Inside This Book (Learn More)
Browse Sample Pages
Front Cover | Copyright | Excerpt | Back Cover
Search inside this book:

What Other Items Do Customers Buy After Viewing This Item?

Customer Reviews

4.5 out of 5 stars
Share your thoughts with other customers

Most Helpful Customer Reviews

3 of 3 people found the following review helpful By SteveA (UK) on 29 Jun. 2010
Format: Paperback
The action in Dragonfly Falling picks up right where Empire in Black and Gold left off. And for those who haven't read Empire yet, this review will contain some spoilers about what has gone on before. The Wasp Empire has suffered its first major setback but they are unrelenting and press ever onwards, intent on dominating the Lowlands. In this book we are introduced to some new characters, including the much talked about Emperor of the Wasp Empire, a paranoid and bored man who wants to carve out a destiny for himself unlike any ruler before him in Wasp history. He is also willing to work with anyone and do almost anything to avoid what he sees must happen. Whilst juggling the politicking and press of the army, he pursues his own dark ambition which introduces us to a new mysterious Kinden and the hint of a dark, old and very dangerous power. Magic, in the main, is regarded as nothing more than superstition and sleight of hand. Kinden's Art is the only real reflection of power outside of what we would consider normal, but once again Tchaikovsky makes us question what we think we know.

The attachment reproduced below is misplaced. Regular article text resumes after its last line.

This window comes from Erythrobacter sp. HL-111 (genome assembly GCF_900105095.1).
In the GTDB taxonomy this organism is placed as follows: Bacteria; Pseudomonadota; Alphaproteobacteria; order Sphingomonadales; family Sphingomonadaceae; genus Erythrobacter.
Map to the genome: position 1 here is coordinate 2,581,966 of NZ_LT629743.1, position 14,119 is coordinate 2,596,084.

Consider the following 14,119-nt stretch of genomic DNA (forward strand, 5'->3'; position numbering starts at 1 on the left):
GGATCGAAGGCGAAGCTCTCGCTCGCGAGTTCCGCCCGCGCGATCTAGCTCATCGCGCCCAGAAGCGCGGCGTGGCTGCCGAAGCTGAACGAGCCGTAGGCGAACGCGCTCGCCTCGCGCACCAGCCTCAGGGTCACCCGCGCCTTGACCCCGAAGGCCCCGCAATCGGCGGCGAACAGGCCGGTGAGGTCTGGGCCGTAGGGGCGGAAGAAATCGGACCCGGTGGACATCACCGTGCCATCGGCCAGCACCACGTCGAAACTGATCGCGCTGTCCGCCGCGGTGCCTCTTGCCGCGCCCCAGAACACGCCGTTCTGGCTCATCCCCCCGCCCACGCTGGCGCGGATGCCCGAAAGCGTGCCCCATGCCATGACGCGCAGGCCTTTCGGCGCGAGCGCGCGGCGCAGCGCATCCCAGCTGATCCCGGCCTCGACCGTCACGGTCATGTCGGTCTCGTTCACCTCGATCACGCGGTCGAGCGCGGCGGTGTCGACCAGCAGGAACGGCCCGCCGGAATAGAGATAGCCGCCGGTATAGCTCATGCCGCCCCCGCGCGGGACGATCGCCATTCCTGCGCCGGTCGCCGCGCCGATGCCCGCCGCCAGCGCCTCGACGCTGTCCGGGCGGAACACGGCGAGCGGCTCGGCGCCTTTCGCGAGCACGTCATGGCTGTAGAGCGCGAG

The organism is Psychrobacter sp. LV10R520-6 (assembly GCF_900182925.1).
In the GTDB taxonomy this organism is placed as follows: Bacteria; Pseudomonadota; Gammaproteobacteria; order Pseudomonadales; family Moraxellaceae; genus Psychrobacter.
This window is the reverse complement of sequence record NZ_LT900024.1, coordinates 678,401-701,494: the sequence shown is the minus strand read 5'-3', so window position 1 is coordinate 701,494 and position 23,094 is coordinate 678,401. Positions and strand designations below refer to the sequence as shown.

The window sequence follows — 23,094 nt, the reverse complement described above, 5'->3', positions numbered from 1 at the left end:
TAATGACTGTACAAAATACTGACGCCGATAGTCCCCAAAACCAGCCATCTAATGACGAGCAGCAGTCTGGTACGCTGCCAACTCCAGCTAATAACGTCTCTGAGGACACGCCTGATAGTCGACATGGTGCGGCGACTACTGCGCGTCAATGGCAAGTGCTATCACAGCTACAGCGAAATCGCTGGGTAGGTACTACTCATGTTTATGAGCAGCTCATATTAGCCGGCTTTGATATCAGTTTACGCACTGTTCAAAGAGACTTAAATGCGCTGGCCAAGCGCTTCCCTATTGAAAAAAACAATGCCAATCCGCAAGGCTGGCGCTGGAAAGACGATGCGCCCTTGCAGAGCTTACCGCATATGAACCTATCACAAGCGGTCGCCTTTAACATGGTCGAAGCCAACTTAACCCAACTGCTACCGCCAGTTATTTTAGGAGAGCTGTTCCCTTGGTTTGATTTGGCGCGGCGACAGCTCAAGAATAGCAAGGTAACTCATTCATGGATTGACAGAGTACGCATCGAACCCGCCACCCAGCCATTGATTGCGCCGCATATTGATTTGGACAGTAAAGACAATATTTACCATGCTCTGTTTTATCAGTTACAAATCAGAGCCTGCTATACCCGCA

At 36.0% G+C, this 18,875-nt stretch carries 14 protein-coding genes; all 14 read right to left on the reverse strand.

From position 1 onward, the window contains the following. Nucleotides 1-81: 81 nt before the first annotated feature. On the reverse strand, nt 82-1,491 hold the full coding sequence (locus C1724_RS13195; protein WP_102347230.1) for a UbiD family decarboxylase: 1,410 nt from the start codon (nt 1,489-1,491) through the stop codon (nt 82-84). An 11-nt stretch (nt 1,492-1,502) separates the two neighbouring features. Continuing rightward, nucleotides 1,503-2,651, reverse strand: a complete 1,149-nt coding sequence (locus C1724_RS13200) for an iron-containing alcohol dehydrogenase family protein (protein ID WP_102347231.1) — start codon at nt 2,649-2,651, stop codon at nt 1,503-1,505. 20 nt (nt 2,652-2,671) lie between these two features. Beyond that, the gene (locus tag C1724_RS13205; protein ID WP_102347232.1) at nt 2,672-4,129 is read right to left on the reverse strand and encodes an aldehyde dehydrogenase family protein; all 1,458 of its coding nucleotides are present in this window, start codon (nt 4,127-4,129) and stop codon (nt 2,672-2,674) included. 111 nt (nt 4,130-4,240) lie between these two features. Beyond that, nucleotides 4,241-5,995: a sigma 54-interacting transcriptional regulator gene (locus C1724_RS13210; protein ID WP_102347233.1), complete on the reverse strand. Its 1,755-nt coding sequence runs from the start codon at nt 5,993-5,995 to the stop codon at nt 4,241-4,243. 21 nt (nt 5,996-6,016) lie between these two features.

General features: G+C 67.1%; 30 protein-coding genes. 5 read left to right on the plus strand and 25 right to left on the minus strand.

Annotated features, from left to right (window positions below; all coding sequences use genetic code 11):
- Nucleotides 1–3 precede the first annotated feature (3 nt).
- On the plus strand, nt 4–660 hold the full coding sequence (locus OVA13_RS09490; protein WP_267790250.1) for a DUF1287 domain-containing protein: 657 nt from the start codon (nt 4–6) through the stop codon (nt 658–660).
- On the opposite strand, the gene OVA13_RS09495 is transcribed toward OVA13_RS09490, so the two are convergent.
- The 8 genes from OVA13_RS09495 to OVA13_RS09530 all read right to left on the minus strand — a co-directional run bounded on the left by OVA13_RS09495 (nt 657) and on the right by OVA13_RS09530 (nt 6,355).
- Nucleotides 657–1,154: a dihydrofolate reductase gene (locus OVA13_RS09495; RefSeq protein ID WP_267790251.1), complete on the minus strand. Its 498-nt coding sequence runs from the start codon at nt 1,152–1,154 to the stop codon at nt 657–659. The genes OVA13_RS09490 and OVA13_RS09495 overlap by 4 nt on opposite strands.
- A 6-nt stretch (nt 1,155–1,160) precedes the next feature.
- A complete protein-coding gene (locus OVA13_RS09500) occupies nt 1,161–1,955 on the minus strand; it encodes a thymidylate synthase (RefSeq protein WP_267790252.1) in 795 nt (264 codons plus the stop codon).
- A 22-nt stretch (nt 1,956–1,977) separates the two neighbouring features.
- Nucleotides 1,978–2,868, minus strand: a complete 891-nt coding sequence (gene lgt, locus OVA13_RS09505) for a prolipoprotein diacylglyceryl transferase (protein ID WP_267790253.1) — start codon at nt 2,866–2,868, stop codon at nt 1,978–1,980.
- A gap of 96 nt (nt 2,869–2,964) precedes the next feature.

Stenwold Maker has been talking for decades about the threat of the Empire, and sadly, his words have not been heeded. Long ago he witnessed the fall of one city, and now the Wasps lay siege to the Ant city of Tark. Ants are some of the best soldiers in the world. Their hive mind makes them implacable, a unified fighting force that is incomparable to anyone and yet as a race they are not able to adjust quickly and adapt to new ways. The Wasps have many artificers from many conquered Kinden, who bring deadly war machines the Ants have not faced before. Facing new tactics and a new way to wage war, the result is a messy conflict to put it mildly.
Read more ›